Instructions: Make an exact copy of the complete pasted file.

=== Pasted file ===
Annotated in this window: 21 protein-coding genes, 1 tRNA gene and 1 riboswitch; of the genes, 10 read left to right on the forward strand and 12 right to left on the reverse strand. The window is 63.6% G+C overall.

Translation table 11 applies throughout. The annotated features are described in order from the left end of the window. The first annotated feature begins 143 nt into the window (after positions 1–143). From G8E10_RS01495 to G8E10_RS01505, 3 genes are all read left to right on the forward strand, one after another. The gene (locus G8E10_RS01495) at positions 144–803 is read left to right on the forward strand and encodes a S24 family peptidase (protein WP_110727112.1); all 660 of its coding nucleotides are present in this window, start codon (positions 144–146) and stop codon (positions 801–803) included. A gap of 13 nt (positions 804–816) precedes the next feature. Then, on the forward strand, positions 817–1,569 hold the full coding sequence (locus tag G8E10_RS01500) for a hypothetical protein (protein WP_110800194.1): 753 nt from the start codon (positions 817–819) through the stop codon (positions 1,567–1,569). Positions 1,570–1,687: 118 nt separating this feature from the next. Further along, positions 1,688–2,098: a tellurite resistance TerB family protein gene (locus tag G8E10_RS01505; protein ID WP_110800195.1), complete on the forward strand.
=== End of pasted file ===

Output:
Annotated in this window: 21 protein-coding genes, 1 tRNA gene and 1 riboswitch; of the genes, 10 read left to right on the forward strand and 12 right to left on the reverse strand. The window is 63.6% G+C overall.

Translation table 11 applies throughout. The annotated features are described in order from the left end of the window. The first annotated feature begins 143 nt into the window (after positions 1–143). From G8E10_RS01495 to G8E10_RS01505, 3 genes are all read left to right on the forward strand, one after another. The gene (locus G8E10_RS01495) at positions 144–803 is read left to right on the forward strand and encodes a S24 family peptidase (protein WP_110727112.1); all 660 of its coding nucleotides are present in this window, start codon (positions 144–146) and stop codon (positions 801–803) included. A gap of 13 nt (positions 804–816) precedes the next feature. Then, on the forward strand, positions 817–1,569 hold the full coding sequence (locus tag G8E10_RS01500) for a hypothetical protein (protein WP_110800194.1): 753 nt from the start codon (positions 817–819) through the stop codon (positions 1,567–1,569). Positions 1,570–1,687: 118 nt separating this feature from the next. Further along, positions 1,688–2,098: a tellurite resistance TerB family protein gene (locus tag G8E10_RS01505; protein ID WP_110800195.1), complete on the forward strand.